Guide·3 mins·09/09/21

5 Steps to take if you think your child might struggle academically this year

It’s early in the academic year but when it comes to something as important as your child’s education you can never offer too much support and guidance.

Naturally, the subjects your child should focus on will depend on what stage of their education they are at. Whether they’re taking the leap from primary to secondary school or jumping up from GCSEs to A-levels, it’s perfectly normal for a child to have difficulties occasionally with one or more subjects in school.  Whatever the case, typically the best place to start directing their focus is towards their weakest subjects. Doing this and trying out the tips below, will lay the path to overcoming any stumbling blocks whilst building your child’s confidence along the way.

Address issues sooner rather than later.

Although there is typically a parents evening in the Autumn term (around mid-October for most schools), don’t feel like you have to wait until parents evening to raise any concerns with teachers. Try to book a meeting to discuss the situation with their teacher rather than catching them at the end of the school day. This will give you a bit more privacy and scope to properly establish the areas that will require more attention moving forward.

To summarise

  • Intervene early.
  • Book a meeting with the teacher.

Openly communicate.

If you recognise that there might be a particular area your child is struggling with then discuss this with them directly. With the everyday hustle and bustle of life sometimes it’s easy to get distracted and fall into the habit of assuming your child and their teacher have everything covered at school. Teachers are amazing but they are very busy what with so many students and it’s not unheard of for areas of difficulty within the curriculum to slip under the radar. This is why it’s fundamental to stay as involved as possible in your child’s learning and encourage them to speak up when they are struggling.

To summarise

  • Discuss issues directly with your child.
  • Keep channels of communication open.

Be active in your child's learning.

In practicality, this might look like regularly communicating with your child by asking specific questions about their day at school. Get curious about what they are learning in class and watch how they thrive off of this interest! Another option to explore is helping with their homework or if that’s not possible, arranging their attendance of a homework club for some extra support. It is also important that when it comes to completing homework your child has a quiet, distraction-free space, so try to ensure they have somewhere they can go that is conducive to working.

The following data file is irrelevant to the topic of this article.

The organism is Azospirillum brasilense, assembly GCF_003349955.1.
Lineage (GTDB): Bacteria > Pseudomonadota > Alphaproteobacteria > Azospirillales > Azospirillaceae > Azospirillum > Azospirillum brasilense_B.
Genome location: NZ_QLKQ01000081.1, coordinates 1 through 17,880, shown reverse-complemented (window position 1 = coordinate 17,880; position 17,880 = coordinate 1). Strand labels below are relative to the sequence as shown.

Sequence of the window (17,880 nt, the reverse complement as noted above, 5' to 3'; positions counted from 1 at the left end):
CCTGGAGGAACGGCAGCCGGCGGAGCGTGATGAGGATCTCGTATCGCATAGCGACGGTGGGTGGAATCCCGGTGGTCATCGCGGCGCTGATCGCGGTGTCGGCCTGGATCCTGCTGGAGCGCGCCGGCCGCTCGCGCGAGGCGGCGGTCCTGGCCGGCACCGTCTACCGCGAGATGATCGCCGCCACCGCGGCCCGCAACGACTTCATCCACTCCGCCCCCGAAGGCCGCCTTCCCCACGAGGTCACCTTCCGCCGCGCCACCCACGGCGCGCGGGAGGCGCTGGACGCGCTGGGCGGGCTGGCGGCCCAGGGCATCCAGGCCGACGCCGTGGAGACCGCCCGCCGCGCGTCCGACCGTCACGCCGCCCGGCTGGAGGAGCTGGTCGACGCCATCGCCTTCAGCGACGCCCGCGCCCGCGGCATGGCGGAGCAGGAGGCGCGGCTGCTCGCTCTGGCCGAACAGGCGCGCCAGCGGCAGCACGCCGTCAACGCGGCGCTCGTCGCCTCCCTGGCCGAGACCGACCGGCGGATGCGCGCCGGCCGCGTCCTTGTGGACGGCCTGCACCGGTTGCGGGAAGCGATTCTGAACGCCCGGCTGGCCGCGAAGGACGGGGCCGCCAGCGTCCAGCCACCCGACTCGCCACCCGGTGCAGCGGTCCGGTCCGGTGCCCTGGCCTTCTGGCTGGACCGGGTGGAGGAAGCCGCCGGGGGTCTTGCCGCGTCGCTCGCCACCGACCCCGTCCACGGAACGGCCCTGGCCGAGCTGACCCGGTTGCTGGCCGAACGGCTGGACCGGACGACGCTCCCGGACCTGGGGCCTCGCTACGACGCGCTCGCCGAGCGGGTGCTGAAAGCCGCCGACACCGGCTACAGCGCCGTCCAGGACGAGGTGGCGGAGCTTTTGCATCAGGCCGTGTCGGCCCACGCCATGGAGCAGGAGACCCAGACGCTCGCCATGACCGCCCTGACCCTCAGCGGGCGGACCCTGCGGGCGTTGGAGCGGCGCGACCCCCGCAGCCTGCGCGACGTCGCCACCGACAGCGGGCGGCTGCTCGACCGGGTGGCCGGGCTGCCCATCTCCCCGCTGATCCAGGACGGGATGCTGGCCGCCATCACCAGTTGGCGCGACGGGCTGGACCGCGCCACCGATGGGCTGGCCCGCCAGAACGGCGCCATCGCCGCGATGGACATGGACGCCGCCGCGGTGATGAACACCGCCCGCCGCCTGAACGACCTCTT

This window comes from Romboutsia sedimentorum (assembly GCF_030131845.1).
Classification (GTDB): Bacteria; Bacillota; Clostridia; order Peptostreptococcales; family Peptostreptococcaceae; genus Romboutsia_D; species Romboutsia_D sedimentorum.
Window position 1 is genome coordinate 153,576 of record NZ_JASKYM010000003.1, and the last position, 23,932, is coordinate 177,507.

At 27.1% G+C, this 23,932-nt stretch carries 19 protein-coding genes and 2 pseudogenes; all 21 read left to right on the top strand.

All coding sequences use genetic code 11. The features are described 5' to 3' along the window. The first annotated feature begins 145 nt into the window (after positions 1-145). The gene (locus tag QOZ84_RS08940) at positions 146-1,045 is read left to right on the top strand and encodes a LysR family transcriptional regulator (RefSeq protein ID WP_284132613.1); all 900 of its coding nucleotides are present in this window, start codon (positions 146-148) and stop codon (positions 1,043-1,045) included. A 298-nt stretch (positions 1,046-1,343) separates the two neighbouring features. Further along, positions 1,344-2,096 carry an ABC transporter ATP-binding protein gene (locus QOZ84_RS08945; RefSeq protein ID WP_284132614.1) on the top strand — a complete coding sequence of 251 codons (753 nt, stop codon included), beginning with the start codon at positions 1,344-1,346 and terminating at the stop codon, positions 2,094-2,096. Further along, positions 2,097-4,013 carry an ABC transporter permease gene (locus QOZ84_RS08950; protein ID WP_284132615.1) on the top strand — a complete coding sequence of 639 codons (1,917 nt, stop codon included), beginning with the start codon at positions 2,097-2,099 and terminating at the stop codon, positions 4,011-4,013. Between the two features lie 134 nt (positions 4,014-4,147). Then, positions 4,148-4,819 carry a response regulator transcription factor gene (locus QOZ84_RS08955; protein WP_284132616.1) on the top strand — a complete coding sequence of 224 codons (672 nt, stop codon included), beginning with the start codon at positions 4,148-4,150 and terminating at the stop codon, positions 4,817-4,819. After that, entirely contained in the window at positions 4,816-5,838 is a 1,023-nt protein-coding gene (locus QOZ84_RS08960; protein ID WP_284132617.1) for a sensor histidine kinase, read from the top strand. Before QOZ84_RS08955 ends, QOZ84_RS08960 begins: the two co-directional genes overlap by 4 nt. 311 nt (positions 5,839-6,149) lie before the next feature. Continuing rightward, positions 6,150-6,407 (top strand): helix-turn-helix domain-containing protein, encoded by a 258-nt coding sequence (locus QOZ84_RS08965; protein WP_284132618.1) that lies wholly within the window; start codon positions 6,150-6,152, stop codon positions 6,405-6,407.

To summarise

  • Ask questions.
  • Get involved with homework.
  • Create a calming workspace.

Make learning a priority outside of school too.

Another tool at your disposal as a parent is the ability to spark your child’s curiosity outside of the classroom. Not only will this create fun memories but it will give you a greater insight into their areas of interest, their strengths and vitally for identifying subjects to focus on, their areas of weakness. Family days out visiting historical sites or museums can be a great way to explore how your child approaches learning. It can also provide opportunities to create open channels of communication as mentioned above. If you try this out, be sure to praise and encourage your child in the areas they do excel in to keep their confidence up. Prioritising learning outside of school along with efforts within the classroom will then work in tandem to highlight any potential hurdles.

To summarise

  • Encourage curiosity.
  • Try fun educational day trips.
  • Build your child’s confidence.

Get to the root of the problem.

A key aspect of identifying where to direct focus early on in the year is to establish what the root of the issue is within specific subjects. Is the content notoriously difficult to grasp? Does your child have all the support and resources they need? Are they comfortable within the school and the particular classroom? Is the subject being explained well by the teacher? If your child is not so responsive to the teaching style of their teacher then maybe it’s time to explore the option of trying out a tutor. Scoodle has hundreds of friendly and accommodating tutors that can help to set your child up for success!

To summarise

  • Explore all possible issues
  • Consider checking out Scoodle